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Supreme Court Makes Long-term Insurance Mandatory for Sale of Vehicles

July 21 2018

On Friday, the Supreme Court said that starting September 1, automobile companies cannot sell vehicles without a mandatory third-party insurance. Such an order was passed due to the court’s concern about the lack of compliance for third-party insurance of vehicles, which endangers all road users.

The Supreme Court Committee chaired by K. S. Radhakrishnan, the former apex court judge, asked the IRDA to offer a mandatory two-year policy for four-wheelers and a five-year policy for two wheelers at the time of sale and registration. This suggestion was endorsed by a bench led by Justice Madan B. Lokur.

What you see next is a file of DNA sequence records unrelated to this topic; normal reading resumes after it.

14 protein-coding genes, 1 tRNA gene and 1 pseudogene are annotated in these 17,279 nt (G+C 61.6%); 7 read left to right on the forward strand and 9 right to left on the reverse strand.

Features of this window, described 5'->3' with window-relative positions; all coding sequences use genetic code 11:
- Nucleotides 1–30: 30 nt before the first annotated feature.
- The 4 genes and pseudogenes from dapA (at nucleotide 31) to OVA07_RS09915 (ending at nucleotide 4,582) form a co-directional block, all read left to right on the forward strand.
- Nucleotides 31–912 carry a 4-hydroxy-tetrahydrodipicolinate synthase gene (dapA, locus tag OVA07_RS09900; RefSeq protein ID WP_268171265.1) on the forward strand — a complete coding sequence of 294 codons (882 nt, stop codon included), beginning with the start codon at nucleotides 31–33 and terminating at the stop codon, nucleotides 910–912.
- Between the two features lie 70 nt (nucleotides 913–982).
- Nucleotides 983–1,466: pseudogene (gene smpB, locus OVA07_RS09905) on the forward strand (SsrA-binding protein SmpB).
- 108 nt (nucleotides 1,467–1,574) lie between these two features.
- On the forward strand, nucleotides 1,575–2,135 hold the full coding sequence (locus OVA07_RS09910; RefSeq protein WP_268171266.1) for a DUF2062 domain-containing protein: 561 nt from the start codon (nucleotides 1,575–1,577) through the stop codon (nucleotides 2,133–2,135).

A fine of up to ₹1,000 may be accompanied with a three-month jail term in case any vehicle is driven without third-party insurance. The regulation for long-term policy for vehicles is only for third-party insurance and not for the comprehensive cover.

According to sources, while third-party insurance is provided when four-wheelers and two-wheelers are bought for the first time, they are not carried over for the next year. Out of the registered 18 crore vehicles, only 6.5 to 7 crore vehicles have insurance, making half the vehicles on the road having no valid cover. A major share of these are two-wheelers.

The panel was also asked to develop a form of compensation mechanism for next of kin to pothole victims. Earlier, the states and union territories were mandated by the apex court to create a Road Safety Fund, which would be funded by the collected traffic fines.

Dr. S. Rajaseekharan, a Coimbatore-based orthopaedician filed a PIL, which prompted the order. He told the Supreme Court that the lack of an effective enforcement system of road safety rules and a lack of strict punishment for rule breakers was 90% of the reason of deaths due to road accidents.

*Source: Financial Express

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